Flying Cheap

I’m watching the PBS documentary “Flying Cheap” about the crash of Colgan Air Flight 3407, which was a “regional” plane flying Continental Airlines colors that crashed in February 2009 due to a “recoverable” stall. It’s called a “watershed” moment in the airline industry because it exposed an industry culture of cost cutting, underpaid staff, etc. The crew was tired, and the co-pilot (who made only $16,000 per year) had “commuted” from Seattle, Washington to New York for the flight during the night/morning of the day of the flight itself.

The crash and this PBS documentary raise all kinds of concerns, but none more troubling to me than the following realities of the state of US society (which also applies to other countries) in the modern age:

1). People want the cheapest price. It doesn’t matter if it’s just a few cents. We have become a nation and a world in which the lowest possible price always wins. This is called a benefit of “capitalism”, and it’s utterly disgusting. The lowest possible price is not always the best. As the old saying goes, “buy cheap, buy twice”, and when it comes to your own personal safety, you don’t get to live your life over again when that fails.

2). Deregulation and the removal of big, powerful, centralized, federal government from the affairs of things like the daily running of airlines is regarded as a “good” thing by many, the same kinds of people who scramble to explain how the financial ruin we’re in wasn’t due to a lack of regulation after Conservatives (and some democrats – small D) went about systematically laying ruin to checks and balances. The reality is that when you remove regulation, and moronically decide that government is a bad thing, you get chaos. You get unchecked behaviors that are often bad, people out to make a profit from whatever they can.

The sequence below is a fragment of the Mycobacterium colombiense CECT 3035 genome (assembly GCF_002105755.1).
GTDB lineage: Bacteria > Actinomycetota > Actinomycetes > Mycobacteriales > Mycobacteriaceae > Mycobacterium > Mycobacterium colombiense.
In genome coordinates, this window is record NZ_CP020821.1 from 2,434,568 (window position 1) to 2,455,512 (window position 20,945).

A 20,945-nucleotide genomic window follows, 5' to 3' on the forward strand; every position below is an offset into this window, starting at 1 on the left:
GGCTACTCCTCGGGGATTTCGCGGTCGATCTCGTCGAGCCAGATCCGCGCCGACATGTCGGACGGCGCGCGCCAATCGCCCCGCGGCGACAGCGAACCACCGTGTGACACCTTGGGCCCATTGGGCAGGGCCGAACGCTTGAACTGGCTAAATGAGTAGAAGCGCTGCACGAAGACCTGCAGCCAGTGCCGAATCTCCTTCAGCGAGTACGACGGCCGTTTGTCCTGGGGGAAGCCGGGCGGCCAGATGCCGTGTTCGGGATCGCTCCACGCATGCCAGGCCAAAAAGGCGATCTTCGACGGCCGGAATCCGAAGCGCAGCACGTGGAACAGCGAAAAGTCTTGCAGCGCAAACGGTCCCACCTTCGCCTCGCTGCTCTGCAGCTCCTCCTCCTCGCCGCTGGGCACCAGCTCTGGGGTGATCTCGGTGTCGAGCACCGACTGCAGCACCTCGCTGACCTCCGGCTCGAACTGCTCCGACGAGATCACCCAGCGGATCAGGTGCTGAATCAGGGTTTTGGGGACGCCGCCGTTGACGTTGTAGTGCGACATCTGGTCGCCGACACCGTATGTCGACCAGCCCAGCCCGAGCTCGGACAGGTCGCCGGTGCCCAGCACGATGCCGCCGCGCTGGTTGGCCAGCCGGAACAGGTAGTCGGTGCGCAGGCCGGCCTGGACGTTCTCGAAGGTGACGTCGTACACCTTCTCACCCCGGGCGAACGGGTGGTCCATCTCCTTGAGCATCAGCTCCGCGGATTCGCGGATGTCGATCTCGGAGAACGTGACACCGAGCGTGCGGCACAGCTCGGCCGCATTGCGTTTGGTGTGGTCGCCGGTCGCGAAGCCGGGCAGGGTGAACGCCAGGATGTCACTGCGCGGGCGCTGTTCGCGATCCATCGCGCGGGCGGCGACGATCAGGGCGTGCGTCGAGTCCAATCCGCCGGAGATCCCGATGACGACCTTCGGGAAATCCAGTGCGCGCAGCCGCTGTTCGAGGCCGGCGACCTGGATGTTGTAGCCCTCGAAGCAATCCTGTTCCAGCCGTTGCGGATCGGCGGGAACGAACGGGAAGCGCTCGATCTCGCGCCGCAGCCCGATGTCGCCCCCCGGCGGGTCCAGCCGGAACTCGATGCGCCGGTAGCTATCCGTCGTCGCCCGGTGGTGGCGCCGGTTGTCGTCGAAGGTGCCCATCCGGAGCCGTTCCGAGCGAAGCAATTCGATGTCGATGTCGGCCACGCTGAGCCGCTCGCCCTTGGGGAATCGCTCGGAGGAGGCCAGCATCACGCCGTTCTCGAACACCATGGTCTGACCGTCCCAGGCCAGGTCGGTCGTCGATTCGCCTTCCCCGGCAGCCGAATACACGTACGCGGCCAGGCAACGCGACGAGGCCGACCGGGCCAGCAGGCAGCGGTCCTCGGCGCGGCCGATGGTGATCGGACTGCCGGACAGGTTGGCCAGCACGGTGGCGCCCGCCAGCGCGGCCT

2). The state of sick pay and time off in the US today is utterly disgusting. We live in an age where it’s somehow seen as acceptable that people taking time off due to sickness should cover their own lost wages (or more likely, just not call in sick). A kind of Thomas Paine missguided reality in which everyone takes care of themselves and the government takes care of nobody. In fact, we should have a reality in which federal, state, and employer insurance provides for strong coverage of folks who are sick (who should have universal healthcare, too), who don’t have to worry about taking time off due to illness. They leave their germs at home, they don’t fly planes, and so forth. What about abuse? Sure. This is always possible. But unlike Conservatives, I don’t think abuse is everywhere, and I think it’s acceptable to allow a certain amount in favor of the greater common good. Just like how everyone should receive unemployment coverage and strong benefits because most people are actually decent and honest, and not out to cheat the system.

We need to get over a culture in which cheaper is always best, people think they should take care of every aspect of societal care for themselves – rather than their government, which should be helping in a caring society – and in which regulation is feared as some evil. It’s not just the US, this can be seen the world over. Right now, in the UK, the Conservative Party (with the complicity of the Liberal Democrats) is attempting to lay waste to and systematically ruin that country more than it already is. This is the nature of Conservatism and it is always entirely wrong. It must be countered and corrected with strong Liberal values and opinions for the sake of the well being of all future generations.

This has been a rant.


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